In the tenth chapter of John’s Gospel, John says that the people were intent on killing Jesus because he was not content with merely breaking the Sabbath, but he dared to speak of God as his own Father and made himself God’s equal. Yet Jesus does not back off. He declares (as all of us should), “The Father and I are one.” At that point the people fetch stones to kill him, saying “You’re only a man, but you claim to be God.” Jesus responds by quoting Psalm 82, “Is it not written in your Law, ‘I have said you are gods’? So the Law uses the word ‘gods’ of those to whom the word of God is addressed—and Scripture cannot be broken” (John 10:35).

Whenever you try to take seriously what the Christ took seriously, the union of the human and the divine, you will almost always be called a heretic. You will almost always be dangerous to religion. The very thing that it’s all about is the most threatening thing of all, for some terrible reason. Our self-doubt and self-hatred resists such a total and gratuitous gift.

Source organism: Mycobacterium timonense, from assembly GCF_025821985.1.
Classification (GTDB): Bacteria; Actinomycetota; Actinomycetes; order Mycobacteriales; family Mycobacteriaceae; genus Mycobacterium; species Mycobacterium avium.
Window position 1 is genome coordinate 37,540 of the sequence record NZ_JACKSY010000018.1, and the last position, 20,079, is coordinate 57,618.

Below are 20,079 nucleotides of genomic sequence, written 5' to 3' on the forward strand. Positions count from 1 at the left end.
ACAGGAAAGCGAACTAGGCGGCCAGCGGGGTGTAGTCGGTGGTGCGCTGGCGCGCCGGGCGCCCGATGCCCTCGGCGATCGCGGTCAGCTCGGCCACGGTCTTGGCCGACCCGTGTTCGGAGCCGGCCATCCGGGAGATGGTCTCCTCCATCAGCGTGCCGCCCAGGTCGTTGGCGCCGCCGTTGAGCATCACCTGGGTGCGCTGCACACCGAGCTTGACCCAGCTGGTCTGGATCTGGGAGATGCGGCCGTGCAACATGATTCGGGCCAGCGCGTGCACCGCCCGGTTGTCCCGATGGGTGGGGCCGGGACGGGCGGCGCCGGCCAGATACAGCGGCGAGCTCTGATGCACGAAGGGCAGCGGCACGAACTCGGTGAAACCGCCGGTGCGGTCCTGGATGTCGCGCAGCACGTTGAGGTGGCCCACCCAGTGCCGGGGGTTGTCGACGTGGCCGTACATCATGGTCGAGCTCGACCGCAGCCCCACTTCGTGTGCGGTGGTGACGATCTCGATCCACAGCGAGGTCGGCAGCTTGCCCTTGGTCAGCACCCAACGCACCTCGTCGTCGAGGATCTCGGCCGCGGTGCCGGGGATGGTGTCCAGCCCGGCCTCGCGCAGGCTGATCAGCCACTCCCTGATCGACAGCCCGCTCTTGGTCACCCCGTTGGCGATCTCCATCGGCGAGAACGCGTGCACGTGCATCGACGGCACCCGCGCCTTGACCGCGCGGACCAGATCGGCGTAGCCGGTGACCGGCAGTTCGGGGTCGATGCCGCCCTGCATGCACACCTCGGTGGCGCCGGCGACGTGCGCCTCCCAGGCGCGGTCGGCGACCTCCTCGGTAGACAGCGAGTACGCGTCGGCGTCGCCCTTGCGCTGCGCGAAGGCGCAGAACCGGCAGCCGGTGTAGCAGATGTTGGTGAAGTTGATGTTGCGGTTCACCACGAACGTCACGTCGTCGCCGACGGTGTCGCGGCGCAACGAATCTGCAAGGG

As someone has so beautifully stated, “human beings cannot bear the burden of their own inherent greatness.” Perhaps that is because we think we can’t live up to it. Maybe we know subliminally or unconsciously that if we recognize our True Self, which is the divine indwelling, the Holy Spirit within, then we know we have to live with that kind of dignity, responsibility, and freedom. We are the tabernacles of God, and what happened in the Christ is what is happening in all of us. The putting together of the human and the divine within ourselves is clearly our task and our supreme vocation.

“Remain in me” (John 15:4). Make your home in me, as I have made mine in you.

from True Self/False Self

emphasis mine